Keep a journal
Writing down how we feel is sometimes easier than talking about it. Writing can be a great way for both children and adults to process and make sense of their feelings instead of ignoring or supressing them, which can release tension and help us to feel less stressed. You could use a plain notepad or paper or look for gratitude and wellbeing journals which have prompts, inspirational quotes and tasks.
Counselling can be a transformative way to process feelings and emotions. There are many different types of counselling and talking therapies and so a good place to start is looking into what might suit your and/or child’s needs.
Find out about our counselling and wellbeing centre here or check out the BACP (British Association for Counselling and Psychotherapy) register to find a local counsellor or therpist.
- Speak to your child about your concerns and see if they understand and share your point of view.
- If you are worried about your child’s wellbeing you can also visit your GP.
- The GP can let you know about the services that are available in your area.
- If you are seriously concerned about your child’s wellbeing you can also get in touch with Young Mind’s Crisis Messenger service, for free 24/7 support across the UK if you are experiencing a mental health crisis. If you need urgent help text YM to 85258. [All texts are answered by trained volunteers, with support from experienced clinical supervisors].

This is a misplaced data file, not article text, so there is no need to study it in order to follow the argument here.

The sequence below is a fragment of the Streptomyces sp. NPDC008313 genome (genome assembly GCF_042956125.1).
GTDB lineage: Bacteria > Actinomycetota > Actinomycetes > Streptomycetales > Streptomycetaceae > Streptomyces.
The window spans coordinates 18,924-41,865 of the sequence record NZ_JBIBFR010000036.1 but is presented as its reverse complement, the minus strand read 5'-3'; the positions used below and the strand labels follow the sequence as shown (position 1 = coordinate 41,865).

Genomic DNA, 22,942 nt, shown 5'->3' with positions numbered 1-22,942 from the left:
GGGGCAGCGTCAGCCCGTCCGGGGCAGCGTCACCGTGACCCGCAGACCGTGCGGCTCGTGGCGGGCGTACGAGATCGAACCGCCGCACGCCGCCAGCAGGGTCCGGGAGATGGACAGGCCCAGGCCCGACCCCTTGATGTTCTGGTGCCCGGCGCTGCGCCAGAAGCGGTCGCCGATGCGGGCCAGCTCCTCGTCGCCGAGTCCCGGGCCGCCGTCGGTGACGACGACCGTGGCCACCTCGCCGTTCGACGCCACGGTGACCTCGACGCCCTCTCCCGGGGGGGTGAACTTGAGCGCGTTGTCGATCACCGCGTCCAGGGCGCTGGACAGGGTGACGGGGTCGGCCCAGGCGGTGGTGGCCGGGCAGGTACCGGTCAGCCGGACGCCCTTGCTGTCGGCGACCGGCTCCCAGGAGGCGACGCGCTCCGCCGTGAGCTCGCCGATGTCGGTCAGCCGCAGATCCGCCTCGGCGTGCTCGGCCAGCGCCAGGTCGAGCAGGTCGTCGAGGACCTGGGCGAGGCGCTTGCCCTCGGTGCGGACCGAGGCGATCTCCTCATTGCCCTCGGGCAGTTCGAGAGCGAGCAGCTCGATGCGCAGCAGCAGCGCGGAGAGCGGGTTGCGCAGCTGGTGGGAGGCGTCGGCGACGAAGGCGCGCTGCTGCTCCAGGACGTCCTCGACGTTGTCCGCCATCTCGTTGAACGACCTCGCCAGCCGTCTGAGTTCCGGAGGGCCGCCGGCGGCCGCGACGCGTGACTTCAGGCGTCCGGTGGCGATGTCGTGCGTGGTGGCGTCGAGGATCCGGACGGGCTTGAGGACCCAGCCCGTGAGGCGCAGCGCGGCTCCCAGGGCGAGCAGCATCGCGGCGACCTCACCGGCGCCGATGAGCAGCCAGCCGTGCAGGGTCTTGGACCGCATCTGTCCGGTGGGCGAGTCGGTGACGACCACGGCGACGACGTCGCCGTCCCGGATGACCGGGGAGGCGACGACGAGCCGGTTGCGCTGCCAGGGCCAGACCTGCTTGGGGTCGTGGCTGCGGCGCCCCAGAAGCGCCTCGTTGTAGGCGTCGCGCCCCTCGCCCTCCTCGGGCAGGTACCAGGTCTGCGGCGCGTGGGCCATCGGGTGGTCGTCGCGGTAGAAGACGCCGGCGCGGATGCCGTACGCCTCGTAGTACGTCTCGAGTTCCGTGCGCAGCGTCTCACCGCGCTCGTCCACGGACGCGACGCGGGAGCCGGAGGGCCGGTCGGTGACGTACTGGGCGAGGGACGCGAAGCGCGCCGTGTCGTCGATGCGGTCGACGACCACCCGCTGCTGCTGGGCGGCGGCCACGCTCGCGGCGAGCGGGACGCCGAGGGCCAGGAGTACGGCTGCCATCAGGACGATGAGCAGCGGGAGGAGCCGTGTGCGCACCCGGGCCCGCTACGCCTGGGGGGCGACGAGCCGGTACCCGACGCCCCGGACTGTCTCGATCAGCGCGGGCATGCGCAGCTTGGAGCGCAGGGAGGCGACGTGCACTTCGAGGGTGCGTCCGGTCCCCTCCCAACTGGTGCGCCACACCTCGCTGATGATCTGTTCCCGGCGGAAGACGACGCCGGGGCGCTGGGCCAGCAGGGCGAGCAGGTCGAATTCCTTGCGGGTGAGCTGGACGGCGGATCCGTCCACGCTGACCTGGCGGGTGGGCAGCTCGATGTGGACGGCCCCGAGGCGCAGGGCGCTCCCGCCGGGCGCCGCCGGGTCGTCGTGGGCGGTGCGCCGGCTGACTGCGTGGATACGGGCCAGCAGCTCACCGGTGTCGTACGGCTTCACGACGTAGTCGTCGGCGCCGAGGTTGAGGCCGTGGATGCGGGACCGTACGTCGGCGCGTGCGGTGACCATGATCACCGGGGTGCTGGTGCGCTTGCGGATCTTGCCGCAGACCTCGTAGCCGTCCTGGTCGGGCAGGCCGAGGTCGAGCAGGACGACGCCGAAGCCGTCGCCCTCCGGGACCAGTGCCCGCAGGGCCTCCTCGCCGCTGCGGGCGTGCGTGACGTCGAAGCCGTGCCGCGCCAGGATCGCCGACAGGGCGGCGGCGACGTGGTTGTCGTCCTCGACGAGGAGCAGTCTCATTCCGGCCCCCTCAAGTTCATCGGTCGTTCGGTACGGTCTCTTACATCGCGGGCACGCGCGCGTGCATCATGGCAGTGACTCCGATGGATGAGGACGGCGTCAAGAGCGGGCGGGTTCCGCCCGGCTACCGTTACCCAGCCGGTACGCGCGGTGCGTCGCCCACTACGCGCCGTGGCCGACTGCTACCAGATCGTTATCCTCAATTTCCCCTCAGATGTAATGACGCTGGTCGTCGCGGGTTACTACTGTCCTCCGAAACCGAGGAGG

- If you are in an emergency and there is risk to life (that can be your own or another person’s) call 999.
For more support
- Young Minds: the mental health charity, has a dedicated, confidential helpline for parents. Call them on 0808 802 5544 (9.30am-4pm Monday to Friday) or visit their website here.Young Minds also offers a text service for young people in crisis. Text the Young Minds Crisis Messenger, for free 24/7 support across the UK if you are experiencing a mental health crisis. If you need urgent help text YM to 85258. All texts are answered by trained volunteers, with support from experienced clinical supervisors.
- FRANK, visit the website if you are worried about a child’s exposure to drugs. You can also call their helpline on 0300 123 6600 (available 24/7).
- Family Lives is a charity specialising in families. You can call their confidential helpline on 0808 800 2222 (9am-9pm Monday to Friday, 10am-3pm Saturday to Sunday).
- PAPYRUS: For people under 35 and those supporting them Papyrus HOPEline 0800 068 4141 (Mon-Fri 10am-10pm Sat-Sun 2pm-10pm and bank holidays 2pm–5pm text 07786 209 697.
- Childline: offering an array of support around mental health and related issues including information and advice. Call 0800 1111 for free for anyone under 19 in the UK. View their mental health resources here.
- C.A.L.L. Helpline: offering emotional support and information on mental health and related matters to the people of Wales. If you live in Wales call 0800 132 737 (open 24/7) or text word ‘help’ to 81066.